Paul Krugman accuses Republicans of “intellectual bankruptcy” for wanting to make tax-breaks on insurance available to everyone, not just businesses who provide insurance to their employees. Krugman writes:
It’s always helpful here to keep your eye on the problem of Americans with preexisting conditions. That’s the best starting point for understanding why Obamacare has to look the way it does; it’s also often the best way to see what’s wrong with alleged Republican solutions.
So, ask the following question: how is it that many Americans with preexisting conditions have health insurance now? The immediate answer is, they get it from their employers. But why do employers do that? Well, employment-based health insurance is tax-advantaged: it’s a benefit employers can provide that isn’t counted as taxable income, which makes it better, in some cases, than offering higher wages instead.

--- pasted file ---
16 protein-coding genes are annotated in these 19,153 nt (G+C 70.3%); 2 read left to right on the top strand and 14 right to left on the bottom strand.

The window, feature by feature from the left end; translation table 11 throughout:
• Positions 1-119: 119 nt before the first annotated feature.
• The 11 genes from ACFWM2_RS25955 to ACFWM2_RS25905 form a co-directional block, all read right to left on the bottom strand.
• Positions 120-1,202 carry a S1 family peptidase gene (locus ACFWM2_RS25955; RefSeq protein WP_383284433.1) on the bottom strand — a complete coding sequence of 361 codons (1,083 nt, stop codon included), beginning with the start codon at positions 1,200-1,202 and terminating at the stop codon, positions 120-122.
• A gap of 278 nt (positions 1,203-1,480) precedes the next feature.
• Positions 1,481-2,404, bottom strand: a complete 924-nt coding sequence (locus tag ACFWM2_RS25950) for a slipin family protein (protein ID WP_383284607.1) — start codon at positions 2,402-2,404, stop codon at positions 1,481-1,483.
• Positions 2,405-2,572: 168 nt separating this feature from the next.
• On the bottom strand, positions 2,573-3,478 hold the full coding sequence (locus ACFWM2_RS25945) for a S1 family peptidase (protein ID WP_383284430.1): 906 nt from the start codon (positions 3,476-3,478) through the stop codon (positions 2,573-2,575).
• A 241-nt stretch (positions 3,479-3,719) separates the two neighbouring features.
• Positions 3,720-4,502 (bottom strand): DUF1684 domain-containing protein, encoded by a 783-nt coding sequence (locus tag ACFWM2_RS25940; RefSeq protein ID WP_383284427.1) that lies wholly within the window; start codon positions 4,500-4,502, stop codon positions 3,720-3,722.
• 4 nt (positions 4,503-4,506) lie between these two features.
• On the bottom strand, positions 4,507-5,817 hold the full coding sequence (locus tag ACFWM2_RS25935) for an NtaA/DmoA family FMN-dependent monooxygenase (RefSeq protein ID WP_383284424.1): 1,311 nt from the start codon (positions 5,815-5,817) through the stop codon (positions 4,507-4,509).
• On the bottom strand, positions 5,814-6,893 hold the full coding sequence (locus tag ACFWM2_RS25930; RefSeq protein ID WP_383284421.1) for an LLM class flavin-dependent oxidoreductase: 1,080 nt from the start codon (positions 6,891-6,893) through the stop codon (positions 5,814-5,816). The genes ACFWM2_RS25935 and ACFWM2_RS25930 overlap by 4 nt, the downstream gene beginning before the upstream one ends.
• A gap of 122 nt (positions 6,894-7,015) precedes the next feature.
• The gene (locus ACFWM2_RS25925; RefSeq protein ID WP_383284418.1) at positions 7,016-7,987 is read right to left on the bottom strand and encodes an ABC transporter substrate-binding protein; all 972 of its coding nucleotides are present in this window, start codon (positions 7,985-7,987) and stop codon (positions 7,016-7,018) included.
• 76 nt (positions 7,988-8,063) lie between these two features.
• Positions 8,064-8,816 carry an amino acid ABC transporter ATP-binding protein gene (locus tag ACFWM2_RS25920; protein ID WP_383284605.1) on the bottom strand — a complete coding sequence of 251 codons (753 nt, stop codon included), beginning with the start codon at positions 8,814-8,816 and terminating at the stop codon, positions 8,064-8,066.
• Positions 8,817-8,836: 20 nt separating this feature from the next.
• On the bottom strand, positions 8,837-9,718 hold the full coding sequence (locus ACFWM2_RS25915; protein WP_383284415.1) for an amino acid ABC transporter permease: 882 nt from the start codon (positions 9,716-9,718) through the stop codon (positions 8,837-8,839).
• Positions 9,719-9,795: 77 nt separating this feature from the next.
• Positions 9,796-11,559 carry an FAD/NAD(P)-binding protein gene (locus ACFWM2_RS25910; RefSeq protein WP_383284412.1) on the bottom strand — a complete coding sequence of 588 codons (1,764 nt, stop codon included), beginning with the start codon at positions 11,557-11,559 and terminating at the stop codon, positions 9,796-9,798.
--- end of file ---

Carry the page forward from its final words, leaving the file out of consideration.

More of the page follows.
His argument goes on from there, but we don’t need to look at it, since it is premised on a fallacy. He asks the wrong question. The question is not “how is it that many Americans with preexisting conditions have health insurance now?” The question is, “How is it that so many Americans with preexisting conditions don’t have health insurance”? And the answer to that illustrates Krugman’s own intellectual bankruptcy, since what has greatly exacerbated this problem in the first place is the government’s policy of subsidizing employer-provided insurance.
But instead of just ending the perverse incentive that has made this such a massive problem, Krugman would have the government just pass even new legislation to ostensibly “solve” the problems created by the old legislation, which was passed in order to “solve” the problems created by even older legislation, and so on.